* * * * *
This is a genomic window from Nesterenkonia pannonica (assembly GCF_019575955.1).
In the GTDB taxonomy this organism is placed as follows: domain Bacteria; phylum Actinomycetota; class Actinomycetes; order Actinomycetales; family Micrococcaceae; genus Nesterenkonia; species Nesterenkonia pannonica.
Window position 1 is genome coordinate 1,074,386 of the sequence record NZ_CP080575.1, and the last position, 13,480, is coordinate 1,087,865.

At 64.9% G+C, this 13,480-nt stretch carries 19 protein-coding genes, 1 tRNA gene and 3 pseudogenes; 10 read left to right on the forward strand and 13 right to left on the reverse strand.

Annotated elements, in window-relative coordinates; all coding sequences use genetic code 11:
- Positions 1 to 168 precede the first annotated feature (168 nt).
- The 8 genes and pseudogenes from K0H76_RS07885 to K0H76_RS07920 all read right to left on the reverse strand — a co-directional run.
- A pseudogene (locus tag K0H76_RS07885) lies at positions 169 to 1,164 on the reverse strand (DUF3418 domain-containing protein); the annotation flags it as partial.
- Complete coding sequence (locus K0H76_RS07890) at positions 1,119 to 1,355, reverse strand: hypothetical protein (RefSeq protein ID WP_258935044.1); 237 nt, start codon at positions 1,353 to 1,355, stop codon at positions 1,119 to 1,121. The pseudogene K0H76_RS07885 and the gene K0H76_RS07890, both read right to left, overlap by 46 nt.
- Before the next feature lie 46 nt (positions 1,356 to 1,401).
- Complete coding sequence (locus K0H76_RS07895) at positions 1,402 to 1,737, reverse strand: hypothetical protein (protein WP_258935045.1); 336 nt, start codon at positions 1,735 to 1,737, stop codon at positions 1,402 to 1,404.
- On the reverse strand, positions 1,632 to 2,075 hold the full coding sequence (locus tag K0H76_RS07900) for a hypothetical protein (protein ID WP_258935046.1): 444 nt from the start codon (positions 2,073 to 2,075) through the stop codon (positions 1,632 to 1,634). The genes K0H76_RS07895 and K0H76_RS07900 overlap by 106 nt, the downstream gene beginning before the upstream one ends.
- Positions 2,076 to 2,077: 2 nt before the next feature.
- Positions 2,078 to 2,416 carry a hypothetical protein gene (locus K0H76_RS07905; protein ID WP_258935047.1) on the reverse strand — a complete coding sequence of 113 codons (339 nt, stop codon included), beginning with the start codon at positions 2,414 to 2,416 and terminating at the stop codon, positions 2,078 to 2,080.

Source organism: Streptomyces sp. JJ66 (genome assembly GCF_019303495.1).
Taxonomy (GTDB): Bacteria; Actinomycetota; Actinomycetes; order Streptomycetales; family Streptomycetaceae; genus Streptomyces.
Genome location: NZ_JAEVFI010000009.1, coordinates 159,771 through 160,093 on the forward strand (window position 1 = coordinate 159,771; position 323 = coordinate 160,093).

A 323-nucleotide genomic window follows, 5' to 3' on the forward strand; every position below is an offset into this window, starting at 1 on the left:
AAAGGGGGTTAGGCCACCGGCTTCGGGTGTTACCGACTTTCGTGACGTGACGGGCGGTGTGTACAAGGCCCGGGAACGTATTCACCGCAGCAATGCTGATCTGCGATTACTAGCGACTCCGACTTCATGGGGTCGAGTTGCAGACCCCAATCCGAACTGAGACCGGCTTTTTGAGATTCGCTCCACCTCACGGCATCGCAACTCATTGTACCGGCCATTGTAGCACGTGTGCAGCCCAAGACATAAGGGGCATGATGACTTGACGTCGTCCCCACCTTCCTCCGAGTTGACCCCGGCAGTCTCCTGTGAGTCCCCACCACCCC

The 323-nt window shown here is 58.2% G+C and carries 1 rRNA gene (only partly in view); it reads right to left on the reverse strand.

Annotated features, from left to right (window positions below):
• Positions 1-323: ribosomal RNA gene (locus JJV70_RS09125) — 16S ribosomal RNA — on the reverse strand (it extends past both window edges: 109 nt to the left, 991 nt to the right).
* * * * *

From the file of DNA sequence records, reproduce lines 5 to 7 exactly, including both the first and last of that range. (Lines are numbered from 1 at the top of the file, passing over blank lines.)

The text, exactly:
Annotated elements, in window-relative coordinates; all coding sequences use genetic code 11:
- Positions 1 to 168 precede the first annotated feature (168 nt).
- The 8 genes and pseudogenes from K0H76_RS07885 to K0H76_RS07920 all read right to left on the reverse strand — a co-directional run.